Jaro the Canadiens’ best ever?

Michel Villeneuve thinks so.

The provocative host of CKAC’s afternoon drive show, Les amateurs de sports, made that claim today.

Villeneuve believes Jaro Halak’s playoff performances to date are better than anything accomplished by Georges Vézina, Bill Durnan, Jacques Plante, Ken Dryden and the holiest of holies, the stingiest of stingies, the great Patrick Roy.

Villeneuve bases his assessment on how Halak has played in the five elimination games the Canadiens have faced in two rounds: three win-or-go-homes against Washington, two against Pittsburgh.

Jaro’s GAA: 1.60

Facing a average of 42 shots per do-or-die game, his save percentage is 96.2.

Those numbers are just STUPID!

Villeneuve also suggests we factor in the quality of opposition firing all those shots.

Yes, the Bruins were a powerhouse in 1971, when Dryden stoned them.

But in 1986 and 1993, St. Patrick didn’t face players as dangerous as Ovechkin, Backstrom, Green, Semin, Crosby, Malkin, Staal, Gonchar and Letang – playing without a red line and under rules designed to promote offence and protect Sidney Crosby.

As to the merits of the goaltenders’ supporting casts, I’ll leave that assessment to the Commentariat.

Anyway, something to chew over on an off-day.

Puck shower by Josie Gold, the Photo Shop genius whose work graces Four Habs Fans

•  •  •

New History will be made, with Brian Gionta


  1. Aaron13 says:

    Modal average? How many classes did you miss in high-school. It’s either mean, median or mode…

  2. bostonantifan says:

    No offense, FSUPhi1584, but your comment “The goalies that have been consistently excellent over their entire career have been few and far between. In fact only two come to mind at the moment: Brodeur and our very own Patrick Roy.” gives away your youth.  You are correct that they’re few and far between, but there were several others who should stir your memory: Dryden, Bernie Parent, Grant Fuhr. Going back further, Jacques Plante.

  3. FSUPhi1584 says:

    Actually now that I look at the stats, you’re right. I didn’t really remeber how good he was since I was still very young in the 90’s and only remember him from when he played with the Red Wings

  4. Canadiangrrl says:

    1) Will Halak continue to play at the same level?  <<< I think so.  I hope so.

    2) Will Markov be back and when?  Possibly, but he risks damage to his meniscus, and if he does come back pre-surgery, I doubt his skating will be of the calibre we’re used to seeing from Andrei.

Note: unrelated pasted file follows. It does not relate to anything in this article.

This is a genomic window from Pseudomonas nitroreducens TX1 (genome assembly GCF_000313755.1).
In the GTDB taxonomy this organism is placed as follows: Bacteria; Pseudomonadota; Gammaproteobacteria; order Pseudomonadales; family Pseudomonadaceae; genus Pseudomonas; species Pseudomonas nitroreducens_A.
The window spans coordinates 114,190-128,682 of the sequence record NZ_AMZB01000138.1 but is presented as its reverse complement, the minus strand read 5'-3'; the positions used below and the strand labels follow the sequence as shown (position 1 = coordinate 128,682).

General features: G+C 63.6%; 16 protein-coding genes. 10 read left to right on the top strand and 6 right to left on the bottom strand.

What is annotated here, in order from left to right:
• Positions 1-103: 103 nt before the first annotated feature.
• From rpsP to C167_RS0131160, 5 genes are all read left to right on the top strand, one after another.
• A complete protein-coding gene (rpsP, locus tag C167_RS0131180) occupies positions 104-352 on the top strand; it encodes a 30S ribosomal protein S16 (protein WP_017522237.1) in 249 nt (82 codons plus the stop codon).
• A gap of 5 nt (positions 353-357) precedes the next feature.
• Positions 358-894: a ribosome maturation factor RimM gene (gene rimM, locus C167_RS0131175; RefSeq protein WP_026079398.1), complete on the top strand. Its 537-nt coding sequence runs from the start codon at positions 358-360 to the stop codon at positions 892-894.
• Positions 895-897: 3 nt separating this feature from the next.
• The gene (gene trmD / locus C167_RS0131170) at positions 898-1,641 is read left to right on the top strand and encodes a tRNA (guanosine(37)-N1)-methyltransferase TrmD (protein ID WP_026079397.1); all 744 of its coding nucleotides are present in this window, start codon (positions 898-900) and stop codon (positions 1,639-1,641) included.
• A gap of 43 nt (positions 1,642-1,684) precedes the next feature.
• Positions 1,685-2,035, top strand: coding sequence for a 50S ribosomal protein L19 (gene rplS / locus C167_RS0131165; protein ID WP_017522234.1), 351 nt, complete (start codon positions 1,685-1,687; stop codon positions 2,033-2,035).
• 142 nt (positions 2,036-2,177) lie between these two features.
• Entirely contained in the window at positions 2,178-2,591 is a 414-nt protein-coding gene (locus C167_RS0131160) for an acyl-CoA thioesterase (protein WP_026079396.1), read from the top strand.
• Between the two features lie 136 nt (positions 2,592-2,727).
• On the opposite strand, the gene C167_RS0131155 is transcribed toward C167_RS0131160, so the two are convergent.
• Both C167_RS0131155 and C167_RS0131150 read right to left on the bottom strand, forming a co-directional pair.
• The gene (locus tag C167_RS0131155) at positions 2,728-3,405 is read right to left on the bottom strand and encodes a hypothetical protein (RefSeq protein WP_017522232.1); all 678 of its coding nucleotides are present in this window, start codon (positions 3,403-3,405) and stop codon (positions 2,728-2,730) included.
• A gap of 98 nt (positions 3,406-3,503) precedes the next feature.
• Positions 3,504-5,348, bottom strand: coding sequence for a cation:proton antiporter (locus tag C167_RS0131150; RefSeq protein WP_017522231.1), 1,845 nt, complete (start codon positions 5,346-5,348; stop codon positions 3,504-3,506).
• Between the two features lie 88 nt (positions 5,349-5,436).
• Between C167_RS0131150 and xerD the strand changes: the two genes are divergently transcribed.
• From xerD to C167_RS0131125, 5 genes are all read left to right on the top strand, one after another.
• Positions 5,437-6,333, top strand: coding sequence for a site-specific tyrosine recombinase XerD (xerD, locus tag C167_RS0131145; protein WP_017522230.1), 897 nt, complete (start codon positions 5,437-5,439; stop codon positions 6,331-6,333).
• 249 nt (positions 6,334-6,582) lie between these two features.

Will the Habs have to change their style to compete against a bigger
    team that plays a more physical game, and are Spacek and Gill and
    others healthy enough to do so?  <<< No.  There’s always the temptation to fix what isn’t broken.  So far, what we’re doing is working.  Keep doing it until it no longer works, and be prepared to make changes if/when they’re needed.

    4) Most of the Habs are playing
    near their top potential. Of the guys who might still have more to give
    (which is not to say they’re playing badly), who steps his game up next
    series? Plekanec? AK46? Pouliot? Metropolit?  <<< Pouliot.  And AK needs to play like he did in game 7.  I think Pleks is doing all that he can, which is a hell of a lot. 

    5) Can the Habs adapt to not being the heavy underdog and can they win a series without facing elimination? <<<  Yes.  Why?  Just a feeling.  And it’s an interesting question to contemplate.

  5. Canadiangrrl says:

    Gotta agree with the others…no way does Hasek belong on that list.  He’s equal to Brodeur and Roy.

  6. makka83 says:

    The funny thing is, you never actually write up an argument. You just insult people. So you always look stupid and your argument always sounds wrong.

  7. makka83 says:

    Actually that argument was based on statistical facts back then. Noone said Halak WILL BE good against sub 0.500 teams… His STATS were saying that… I know the facts make your brain hurt but they are undeniable. Until a little after the Olympics. The Win%, Sav% and GAA for Halak against top teams was similar or worse than Price’s…and that’s a FACT!

  8. Fargo Habs Fan says:

    I’m only going to answer #1: